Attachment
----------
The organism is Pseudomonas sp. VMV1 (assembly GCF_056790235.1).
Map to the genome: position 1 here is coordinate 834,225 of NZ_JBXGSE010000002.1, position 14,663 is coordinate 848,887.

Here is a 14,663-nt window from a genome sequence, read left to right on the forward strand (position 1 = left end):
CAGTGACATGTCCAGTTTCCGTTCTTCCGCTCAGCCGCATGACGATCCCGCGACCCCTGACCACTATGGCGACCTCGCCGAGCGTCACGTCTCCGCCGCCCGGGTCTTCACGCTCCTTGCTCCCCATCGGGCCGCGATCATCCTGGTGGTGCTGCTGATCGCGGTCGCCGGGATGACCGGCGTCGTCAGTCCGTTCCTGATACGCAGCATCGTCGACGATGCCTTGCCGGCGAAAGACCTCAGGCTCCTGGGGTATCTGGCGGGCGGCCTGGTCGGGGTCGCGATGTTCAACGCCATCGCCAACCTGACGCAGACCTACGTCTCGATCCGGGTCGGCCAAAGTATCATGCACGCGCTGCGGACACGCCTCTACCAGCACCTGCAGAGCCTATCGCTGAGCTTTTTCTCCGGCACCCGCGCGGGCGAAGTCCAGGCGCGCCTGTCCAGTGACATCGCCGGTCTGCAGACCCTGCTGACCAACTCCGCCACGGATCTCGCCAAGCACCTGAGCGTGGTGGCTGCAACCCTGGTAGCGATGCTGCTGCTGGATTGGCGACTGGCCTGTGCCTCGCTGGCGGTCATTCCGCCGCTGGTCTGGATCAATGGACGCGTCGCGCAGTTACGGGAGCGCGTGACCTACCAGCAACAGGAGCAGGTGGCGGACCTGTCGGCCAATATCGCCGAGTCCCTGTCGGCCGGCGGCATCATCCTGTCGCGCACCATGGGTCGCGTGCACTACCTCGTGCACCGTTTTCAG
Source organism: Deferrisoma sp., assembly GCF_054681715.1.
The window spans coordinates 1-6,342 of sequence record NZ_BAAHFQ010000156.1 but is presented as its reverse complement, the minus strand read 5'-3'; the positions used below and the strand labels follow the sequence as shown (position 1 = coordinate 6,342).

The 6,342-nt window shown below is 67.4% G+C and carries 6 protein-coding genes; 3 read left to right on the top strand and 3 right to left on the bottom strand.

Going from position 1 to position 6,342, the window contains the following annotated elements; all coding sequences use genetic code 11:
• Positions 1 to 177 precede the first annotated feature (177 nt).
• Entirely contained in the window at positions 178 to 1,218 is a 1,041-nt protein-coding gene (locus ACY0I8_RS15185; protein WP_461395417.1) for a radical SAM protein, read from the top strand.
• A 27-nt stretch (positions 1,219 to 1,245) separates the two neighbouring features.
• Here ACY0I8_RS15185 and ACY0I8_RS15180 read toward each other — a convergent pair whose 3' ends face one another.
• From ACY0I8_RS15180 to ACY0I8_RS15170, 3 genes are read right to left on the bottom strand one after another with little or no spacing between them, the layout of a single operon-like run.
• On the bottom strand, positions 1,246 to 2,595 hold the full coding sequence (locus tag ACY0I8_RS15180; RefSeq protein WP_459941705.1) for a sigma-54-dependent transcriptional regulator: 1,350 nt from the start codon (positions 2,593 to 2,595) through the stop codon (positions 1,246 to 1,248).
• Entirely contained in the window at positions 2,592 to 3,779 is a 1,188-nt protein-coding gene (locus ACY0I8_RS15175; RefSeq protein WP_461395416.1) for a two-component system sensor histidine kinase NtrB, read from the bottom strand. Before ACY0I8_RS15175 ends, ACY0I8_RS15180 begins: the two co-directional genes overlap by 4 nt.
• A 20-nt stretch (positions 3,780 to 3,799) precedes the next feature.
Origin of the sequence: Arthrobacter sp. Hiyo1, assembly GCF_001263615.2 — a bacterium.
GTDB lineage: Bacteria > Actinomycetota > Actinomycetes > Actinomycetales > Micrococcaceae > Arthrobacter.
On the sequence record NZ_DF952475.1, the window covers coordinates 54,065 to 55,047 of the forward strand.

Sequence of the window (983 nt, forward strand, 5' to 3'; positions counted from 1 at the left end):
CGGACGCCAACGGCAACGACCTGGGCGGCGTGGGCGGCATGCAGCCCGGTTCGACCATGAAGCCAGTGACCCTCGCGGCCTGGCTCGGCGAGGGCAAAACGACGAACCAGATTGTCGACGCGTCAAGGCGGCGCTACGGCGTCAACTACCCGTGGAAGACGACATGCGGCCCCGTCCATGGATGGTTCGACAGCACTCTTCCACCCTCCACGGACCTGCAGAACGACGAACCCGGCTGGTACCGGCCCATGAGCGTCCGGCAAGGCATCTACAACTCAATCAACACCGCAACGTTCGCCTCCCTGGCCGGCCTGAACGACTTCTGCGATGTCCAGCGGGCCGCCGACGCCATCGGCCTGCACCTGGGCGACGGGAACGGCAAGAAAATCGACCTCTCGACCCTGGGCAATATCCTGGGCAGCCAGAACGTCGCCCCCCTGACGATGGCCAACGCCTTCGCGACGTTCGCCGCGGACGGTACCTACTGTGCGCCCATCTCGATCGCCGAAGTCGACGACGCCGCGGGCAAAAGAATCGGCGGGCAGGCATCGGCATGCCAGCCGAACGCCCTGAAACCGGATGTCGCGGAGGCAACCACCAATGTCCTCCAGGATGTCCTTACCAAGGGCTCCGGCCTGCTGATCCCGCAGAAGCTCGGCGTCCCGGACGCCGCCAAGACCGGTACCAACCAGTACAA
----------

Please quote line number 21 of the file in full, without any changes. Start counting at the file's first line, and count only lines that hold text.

CGGACGCCAACGGCAACGACCTGGGCGGCGTGGGCGGCATGCAGCCCGGTTCGACCATGAAGCCAGTGACCCTCGCGGCCTGGCTCGGCGAGGGCAAAACGACGAACCAGATTGTCGACGCGTCAAGGCGGCGCTACGGCGTCAACTACCCGTGGAAGACGACATGCGGCCCCGTCCATGGATGGTTCGACAGCACTCTTCCACCCTCCACGGACCTGCAGAACGACGAACCCGGCTGGTACCGGCCCATGAGCGTCCGGCAAGGCATCTACAACTCAATCAACACCGCAACGTTCGCCTCCCTGGCCGGCCTGAACGACTTCTGCGATGTCCAGCGGGCCGCCGACGCCATCGGCCTGCACCTGGGCGACGGGAACGGCAAGAAAATCGACCTCTCGACCCTGGGCAATATCCTGGGCAGCCAGAACGTCGCCCCCCTGACGATGGCCAACGCCTTCGCGACGTTCGCCGCGGACGGTACCTACTGTGCGCCCATCTCGATCGCCGAAGTCGACGACGCCGCGGGCAAAAGAATCGGCGGGCAGGCATCGGCATGCCAGCCGAACGCCCTGAAACCGGATGTCGCGGAGGCAACCACCAATGTCCTCCAGGATGTCCTTACCAAGGGCTCCGGCCTGCTGATCCCGCAGAAGCTCGGCGTCCCGGACGCCGCCAAGACCGGTACCAACCAGTACAA